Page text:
Remember When: Alan Jackson Protests On behalf of His Idol at the CMA Awards

Alan Jackson has a long history of protesting at country music awards shows. It started back in 1994 at the ACM Awards (which, luckily, he was attending!) when he swapped his tuxedo for jeans and a Hank Williams t-shirt to make a point about the value of traditional country music. That same night, Jackson was told to “play” a recorded song. He told his singer not to bother taking his drums with him on stage. The result was—for those who saw the gentleman behind Jackson, jokingly, playing the air drums—a painfully obvious revelation that the performance was not live.

In recent history, Jackson has continued to speak out about his views, even walking out of The Chicks and Beyoncé’s performance at the 2016 CMA Awards because he did not support pop artists portrayed in country music.

Her most famous performance, however, was at the 1999 CMAs, and it wasn’t for her. Instead, Jackson was protesting his friend and idol, George Jones. So what happened that night, and what was Jackson’s protest about?

1999 CMAs

In 1999, Jackson was invited to perform at the CMAs, and the organizers especially wanted her to perform her hit song “Pop a Top.” However, they also contacted country legend George Jones, whose song “Choices” was nominated for Country Music Single of the Year. There was a caveat: he would only have one minute to sing his hit song, which required an abbreviated version. On the other hand, younger artists were allotted up to four minutes for their sets.

Jones took the moment as an insult and chose not to attend the awards ceremony. Instead, he watched from home as Alan Jackson took his place. But Jackson wouldn’t let anyone forget that the night was supposed to be about Jones.

“I thought it was stupid that CMA wouldn’t let George do his whole song,” Jackson later said The Washington Post. “George wasn’t just another new artist nominated for single of the year. He is a living legend who has been recording for 40 years.”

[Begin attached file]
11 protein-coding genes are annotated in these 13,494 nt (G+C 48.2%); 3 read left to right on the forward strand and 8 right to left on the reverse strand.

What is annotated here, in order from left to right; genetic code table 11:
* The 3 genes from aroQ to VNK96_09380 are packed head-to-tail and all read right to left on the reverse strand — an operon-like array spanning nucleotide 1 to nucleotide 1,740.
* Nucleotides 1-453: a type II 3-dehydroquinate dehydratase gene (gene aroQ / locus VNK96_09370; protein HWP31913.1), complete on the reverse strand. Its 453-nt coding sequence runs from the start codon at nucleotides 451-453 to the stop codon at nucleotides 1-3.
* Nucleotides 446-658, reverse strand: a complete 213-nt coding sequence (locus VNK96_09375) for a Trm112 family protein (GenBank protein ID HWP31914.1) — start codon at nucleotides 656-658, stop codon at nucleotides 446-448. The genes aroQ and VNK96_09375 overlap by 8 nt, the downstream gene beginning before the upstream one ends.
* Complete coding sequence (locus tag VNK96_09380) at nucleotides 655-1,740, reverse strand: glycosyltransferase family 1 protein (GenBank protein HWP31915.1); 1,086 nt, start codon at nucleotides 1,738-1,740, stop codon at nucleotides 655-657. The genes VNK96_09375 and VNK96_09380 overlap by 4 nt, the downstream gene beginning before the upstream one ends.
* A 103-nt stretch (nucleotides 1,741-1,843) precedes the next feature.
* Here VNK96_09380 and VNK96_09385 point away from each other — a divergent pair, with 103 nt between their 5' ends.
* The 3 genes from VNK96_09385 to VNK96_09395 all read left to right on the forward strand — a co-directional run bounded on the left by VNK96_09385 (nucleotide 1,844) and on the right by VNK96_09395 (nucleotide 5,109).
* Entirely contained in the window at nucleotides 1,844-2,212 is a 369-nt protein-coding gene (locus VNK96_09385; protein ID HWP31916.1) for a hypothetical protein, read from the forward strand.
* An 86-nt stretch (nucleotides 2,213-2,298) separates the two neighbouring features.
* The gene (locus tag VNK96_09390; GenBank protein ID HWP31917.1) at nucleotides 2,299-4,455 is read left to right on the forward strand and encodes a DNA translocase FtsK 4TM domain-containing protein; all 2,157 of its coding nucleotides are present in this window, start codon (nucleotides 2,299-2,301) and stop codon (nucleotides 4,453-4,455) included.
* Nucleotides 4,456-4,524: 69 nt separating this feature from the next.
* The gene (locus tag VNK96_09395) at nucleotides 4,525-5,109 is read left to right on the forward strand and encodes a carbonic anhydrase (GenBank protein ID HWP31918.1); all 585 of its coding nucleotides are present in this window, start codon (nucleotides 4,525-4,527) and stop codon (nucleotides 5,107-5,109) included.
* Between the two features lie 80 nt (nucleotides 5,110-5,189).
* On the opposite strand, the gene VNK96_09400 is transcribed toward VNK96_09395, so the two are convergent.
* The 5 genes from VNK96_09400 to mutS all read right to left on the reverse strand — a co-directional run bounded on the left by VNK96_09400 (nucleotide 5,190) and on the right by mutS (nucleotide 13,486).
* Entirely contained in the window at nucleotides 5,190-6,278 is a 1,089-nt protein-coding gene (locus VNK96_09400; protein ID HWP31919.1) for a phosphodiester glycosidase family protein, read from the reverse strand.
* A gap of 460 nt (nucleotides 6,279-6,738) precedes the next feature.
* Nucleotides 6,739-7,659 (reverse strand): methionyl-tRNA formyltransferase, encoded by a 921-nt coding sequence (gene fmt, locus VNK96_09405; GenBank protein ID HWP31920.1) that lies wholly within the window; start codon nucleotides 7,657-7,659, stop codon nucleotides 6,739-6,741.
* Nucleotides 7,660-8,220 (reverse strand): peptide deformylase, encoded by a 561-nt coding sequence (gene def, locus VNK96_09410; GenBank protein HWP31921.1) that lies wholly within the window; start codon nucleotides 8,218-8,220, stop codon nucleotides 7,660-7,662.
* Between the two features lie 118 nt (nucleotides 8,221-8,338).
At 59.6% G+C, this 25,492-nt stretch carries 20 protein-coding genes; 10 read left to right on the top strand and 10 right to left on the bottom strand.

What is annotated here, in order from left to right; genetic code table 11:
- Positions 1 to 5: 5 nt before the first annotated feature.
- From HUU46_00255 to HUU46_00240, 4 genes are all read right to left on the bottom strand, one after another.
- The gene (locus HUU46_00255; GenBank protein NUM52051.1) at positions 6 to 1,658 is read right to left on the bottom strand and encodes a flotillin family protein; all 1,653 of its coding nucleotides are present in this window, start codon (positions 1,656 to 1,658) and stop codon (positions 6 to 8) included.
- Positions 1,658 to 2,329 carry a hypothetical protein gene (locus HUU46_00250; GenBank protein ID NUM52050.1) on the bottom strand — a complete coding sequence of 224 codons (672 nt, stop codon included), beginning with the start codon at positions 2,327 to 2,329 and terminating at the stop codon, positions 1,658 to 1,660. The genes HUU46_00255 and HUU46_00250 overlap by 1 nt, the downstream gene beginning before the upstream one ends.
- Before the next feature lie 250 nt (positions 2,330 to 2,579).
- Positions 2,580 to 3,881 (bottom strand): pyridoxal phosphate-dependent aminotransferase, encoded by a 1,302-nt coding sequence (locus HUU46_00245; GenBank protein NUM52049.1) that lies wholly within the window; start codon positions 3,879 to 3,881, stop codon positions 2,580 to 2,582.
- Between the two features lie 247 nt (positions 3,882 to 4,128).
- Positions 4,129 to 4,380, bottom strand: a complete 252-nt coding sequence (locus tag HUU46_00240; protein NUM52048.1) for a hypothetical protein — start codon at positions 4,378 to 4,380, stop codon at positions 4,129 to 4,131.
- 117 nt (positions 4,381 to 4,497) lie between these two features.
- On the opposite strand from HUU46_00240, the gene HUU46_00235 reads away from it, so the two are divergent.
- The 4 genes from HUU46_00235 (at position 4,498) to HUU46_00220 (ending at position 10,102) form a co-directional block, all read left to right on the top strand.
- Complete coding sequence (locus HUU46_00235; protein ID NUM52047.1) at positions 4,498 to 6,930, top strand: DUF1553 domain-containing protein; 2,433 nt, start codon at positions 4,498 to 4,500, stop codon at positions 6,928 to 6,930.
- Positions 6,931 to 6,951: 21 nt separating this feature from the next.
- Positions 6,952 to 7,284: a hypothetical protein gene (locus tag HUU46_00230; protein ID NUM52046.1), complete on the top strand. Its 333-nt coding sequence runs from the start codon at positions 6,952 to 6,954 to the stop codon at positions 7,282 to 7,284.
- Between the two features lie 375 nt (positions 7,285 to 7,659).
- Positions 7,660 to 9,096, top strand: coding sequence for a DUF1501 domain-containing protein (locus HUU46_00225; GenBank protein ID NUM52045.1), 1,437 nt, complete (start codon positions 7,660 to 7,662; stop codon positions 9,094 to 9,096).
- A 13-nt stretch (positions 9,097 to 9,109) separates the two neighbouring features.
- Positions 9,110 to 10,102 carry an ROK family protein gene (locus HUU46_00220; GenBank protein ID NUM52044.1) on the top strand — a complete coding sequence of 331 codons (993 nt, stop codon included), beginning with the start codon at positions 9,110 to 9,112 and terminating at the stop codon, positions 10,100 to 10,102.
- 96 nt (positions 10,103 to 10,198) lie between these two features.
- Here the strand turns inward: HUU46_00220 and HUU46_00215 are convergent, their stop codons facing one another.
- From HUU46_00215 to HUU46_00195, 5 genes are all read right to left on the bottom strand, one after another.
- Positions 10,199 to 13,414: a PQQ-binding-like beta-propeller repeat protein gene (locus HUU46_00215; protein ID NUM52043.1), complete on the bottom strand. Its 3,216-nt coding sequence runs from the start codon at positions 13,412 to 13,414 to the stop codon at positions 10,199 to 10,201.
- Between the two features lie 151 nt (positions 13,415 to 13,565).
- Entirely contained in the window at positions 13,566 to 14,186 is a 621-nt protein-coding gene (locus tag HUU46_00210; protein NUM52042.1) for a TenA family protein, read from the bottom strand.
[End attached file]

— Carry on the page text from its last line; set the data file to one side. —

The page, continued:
Jackson took the stage to sing “Pop a Top.” But midway through the song, the country singer abruptly stopped and began playing “Choices,” which had earned Jones a nomination. When the song ended, Jackson left the stage without saying a word. What he was trying to say was not clear: there was a lack of respect for the leaders of today’s world, who made the genre what it was. And he didn’t have it.

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CMA organizers did not comment on Jackson’s wordless protest. But the reaction of the witnesses in the audience, and at home, was remarkable. Jackson was applauded when he left the stage, and others who attended the event later expressed their support for him and Jones. And Jones, who was watching the broadcast from home, was deeply moved.

“Alan sings traditional country music, and I admire him for that,” he said Submit. “What he did meant more to me than I could have said. I was watching the show, and when he started singing ‘Choices’… Nancy and I both had tears in our eyes. He made a big statement on my behalf and on behalf of folk music and he didn’t worry about the consequences.”

But for Jackson, the protest was twofold. Part of it was protecting a man who was a hero. He said Jones launched his music career when he first got into country music. But another important part was that he believed that traditional country music was being unfairly erased from the scene by modern, heavily influenced songs.

“I have always been committed to the country of origin,” he continued in his words to Submit. “I’ve been trying to make good records, honest records that people can understand and sing to. I’ve tried to make the kinds of records that George, Merle, and other artists I respect have made on my albums.”

Despite his protests—and the constant changes country music endured over the years—Jackson’s career did not suffer. Three years later, she was nominated for a record-breaking 10 awards at the 2002 CMAs. And in 2017, he was inducted into the Country Music Hall of Fame for his contributions to the genre.

Photo by Leah Puttkammer/FilmMagic